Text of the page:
Deciphering submarine slope processes in the Ross Sea, Antarctica
Director of Studies: Dr Jenny Gales
Second Supervisor: Dr Phil Hosegood
Third Supervisor: Professor Tony Morris
Additional Supervisors: Dr Laura De Santis (OGS, Italy)
Dr Michele Rebesco (OGS, Italy)
The need to substantially improve knowledge about the future behaviour of the West Antarctic Ice Sheet (WAIS) has taken on a new urgency with rates of ice loss doubling in recent years around Antarctica (McMillan et al., 2014). Determining the signature of past slope processes (e.g. debris flows, turbidity currents, down-slope currents, along-slope currents, mass wasting) (e.g. Gales et al., 2014) provides huge potential for understanding how ocean and climate circulation changed in the past and may provide important clues as to how they may change in the near future; and what effects this may have on ice retreat and sea-level rise.
This project will examine an exceptional multidisciplinary dataset including geomorphological, geophysical, geological and oceanographic evidence of past and present slope processes on the Eastern Ross Sea continental slope. Data includes new multibeam swath bathymetry, sub-bottom profiles, seismic data and oceanographic data collected in 2017 and sediment cores collected during the International Ocean Discovery Program (IODP) Expedition 374 in 2018.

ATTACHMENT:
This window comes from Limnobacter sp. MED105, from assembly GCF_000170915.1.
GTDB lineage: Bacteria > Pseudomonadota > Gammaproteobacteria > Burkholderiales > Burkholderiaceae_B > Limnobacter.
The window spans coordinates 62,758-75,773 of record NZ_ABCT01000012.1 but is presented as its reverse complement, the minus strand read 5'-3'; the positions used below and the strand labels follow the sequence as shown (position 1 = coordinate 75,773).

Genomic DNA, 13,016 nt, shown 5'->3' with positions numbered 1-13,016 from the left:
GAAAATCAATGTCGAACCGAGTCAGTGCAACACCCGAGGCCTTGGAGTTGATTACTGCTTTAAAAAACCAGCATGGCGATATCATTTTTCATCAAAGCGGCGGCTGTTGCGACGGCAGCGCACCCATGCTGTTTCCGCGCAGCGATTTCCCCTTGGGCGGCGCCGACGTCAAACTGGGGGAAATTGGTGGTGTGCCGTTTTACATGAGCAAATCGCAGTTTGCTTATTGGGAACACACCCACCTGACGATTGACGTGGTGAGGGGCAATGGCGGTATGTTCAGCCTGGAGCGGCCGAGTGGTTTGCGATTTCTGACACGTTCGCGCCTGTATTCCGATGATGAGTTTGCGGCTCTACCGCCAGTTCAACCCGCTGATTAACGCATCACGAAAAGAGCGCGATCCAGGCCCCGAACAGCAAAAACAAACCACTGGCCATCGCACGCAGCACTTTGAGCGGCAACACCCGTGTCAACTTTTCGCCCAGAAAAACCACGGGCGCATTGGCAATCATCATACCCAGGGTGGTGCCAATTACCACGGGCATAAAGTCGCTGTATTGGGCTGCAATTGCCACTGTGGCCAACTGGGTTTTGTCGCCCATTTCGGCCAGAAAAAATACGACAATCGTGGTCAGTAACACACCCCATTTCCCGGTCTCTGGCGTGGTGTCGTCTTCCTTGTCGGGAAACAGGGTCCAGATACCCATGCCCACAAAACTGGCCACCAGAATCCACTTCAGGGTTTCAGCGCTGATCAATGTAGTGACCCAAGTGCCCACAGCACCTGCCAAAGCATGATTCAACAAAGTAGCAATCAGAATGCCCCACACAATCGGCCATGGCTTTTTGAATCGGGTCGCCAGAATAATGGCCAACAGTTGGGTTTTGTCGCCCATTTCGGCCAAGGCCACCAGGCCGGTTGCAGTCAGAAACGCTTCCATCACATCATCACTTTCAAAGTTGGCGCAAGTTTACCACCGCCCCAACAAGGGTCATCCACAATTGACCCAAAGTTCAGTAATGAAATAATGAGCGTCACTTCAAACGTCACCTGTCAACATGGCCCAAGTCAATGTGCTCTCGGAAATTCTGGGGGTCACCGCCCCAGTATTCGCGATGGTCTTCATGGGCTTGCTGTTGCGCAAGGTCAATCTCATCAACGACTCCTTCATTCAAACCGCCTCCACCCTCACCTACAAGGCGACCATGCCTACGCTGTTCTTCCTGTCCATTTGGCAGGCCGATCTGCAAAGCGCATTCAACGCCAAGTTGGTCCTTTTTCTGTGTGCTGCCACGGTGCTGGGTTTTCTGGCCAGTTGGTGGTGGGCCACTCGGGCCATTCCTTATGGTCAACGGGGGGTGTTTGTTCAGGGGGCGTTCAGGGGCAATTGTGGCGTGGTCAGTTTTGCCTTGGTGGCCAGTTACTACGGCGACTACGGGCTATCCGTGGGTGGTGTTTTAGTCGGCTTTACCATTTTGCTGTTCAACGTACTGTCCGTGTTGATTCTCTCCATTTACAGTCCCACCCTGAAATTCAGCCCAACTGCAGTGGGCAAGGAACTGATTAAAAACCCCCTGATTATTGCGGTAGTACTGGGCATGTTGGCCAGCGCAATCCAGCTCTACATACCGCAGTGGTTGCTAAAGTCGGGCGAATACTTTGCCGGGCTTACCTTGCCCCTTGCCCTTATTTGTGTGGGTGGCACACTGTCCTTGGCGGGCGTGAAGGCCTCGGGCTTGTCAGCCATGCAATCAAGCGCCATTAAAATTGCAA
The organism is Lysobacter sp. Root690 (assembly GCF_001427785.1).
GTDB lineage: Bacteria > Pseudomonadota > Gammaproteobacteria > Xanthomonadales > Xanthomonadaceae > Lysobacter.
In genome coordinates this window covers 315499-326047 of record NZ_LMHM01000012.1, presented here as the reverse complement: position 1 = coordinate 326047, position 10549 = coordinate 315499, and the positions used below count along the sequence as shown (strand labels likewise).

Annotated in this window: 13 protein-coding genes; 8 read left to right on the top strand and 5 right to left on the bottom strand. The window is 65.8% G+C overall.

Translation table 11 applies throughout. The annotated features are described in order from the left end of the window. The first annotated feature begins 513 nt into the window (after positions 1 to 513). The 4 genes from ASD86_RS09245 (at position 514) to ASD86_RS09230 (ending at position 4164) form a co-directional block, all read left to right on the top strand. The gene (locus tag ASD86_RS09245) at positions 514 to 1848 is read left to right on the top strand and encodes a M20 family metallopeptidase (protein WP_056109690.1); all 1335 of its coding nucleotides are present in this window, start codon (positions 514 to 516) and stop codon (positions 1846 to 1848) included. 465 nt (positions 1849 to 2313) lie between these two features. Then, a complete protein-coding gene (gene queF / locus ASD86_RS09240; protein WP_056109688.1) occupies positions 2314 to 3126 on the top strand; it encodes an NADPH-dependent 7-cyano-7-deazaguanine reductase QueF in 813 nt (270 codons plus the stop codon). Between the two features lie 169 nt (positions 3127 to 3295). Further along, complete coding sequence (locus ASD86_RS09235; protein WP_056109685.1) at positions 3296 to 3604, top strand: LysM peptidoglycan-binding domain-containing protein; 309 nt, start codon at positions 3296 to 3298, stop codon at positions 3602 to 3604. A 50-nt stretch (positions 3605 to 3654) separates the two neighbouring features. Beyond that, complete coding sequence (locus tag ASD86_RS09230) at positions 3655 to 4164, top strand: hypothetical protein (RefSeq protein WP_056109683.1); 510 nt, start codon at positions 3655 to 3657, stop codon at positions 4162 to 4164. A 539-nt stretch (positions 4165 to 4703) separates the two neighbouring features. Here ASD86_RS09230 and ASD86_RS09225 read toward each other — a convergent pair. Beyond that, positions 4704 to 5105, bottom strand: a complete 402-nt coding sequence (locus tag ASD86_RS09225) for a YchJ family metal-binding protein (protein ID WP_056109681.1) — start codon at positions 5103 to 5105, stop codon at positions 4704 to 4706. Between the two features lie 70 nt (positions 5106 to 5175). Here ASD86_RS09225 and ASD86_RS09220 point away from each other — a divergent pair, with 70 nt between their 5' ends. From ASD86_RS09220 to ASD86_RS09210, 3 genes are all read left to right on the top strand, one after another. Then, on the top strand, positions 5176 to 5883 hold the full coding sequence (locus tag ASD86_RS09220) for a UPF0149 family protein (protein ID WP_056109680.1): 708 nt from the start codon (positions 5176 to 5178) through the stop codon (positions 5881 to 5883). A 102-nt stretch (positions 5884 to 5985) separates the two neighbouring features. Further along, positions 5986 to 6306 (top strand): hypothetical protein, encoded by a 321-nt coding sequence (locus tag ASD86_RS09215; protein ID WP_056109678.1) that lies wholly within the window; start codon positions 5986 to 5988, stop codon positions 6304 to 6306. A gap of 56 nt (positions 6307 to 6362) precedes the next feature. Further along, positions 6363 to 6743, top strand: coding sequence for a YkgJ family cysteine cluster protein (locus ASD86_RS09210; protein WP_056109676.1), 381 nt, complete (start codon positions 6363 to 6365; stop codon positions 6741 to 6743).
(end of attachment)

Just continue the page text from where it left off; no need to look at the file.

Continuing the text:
signature of past slope processes are visible in newly collected seismic data
along the shelf edge of the Ross Sea margin. This includes buried
palaeo-gullies and channels at the shelf edge. This project aims to link these
features through seismic-sediment core integration to understand when gullies
and channels were active, the processes influencing their formation, and the
triggering mechanisms behind the processes. The project will include grain size
analysis using a laser particle size analyzer, sediment core and geotechnical
analysis and integration with oceanographic and geophysical datasets. This will
provide key insights into past ocean circulation, ice-sheet dynamics and
climate change, critical for future ice-sheet and sea-level predictions.
Gales, J., et al.,
2014. Marine Geology 337, 112-124.
McMillan, M., et al., 2014. GRL 14, 3899.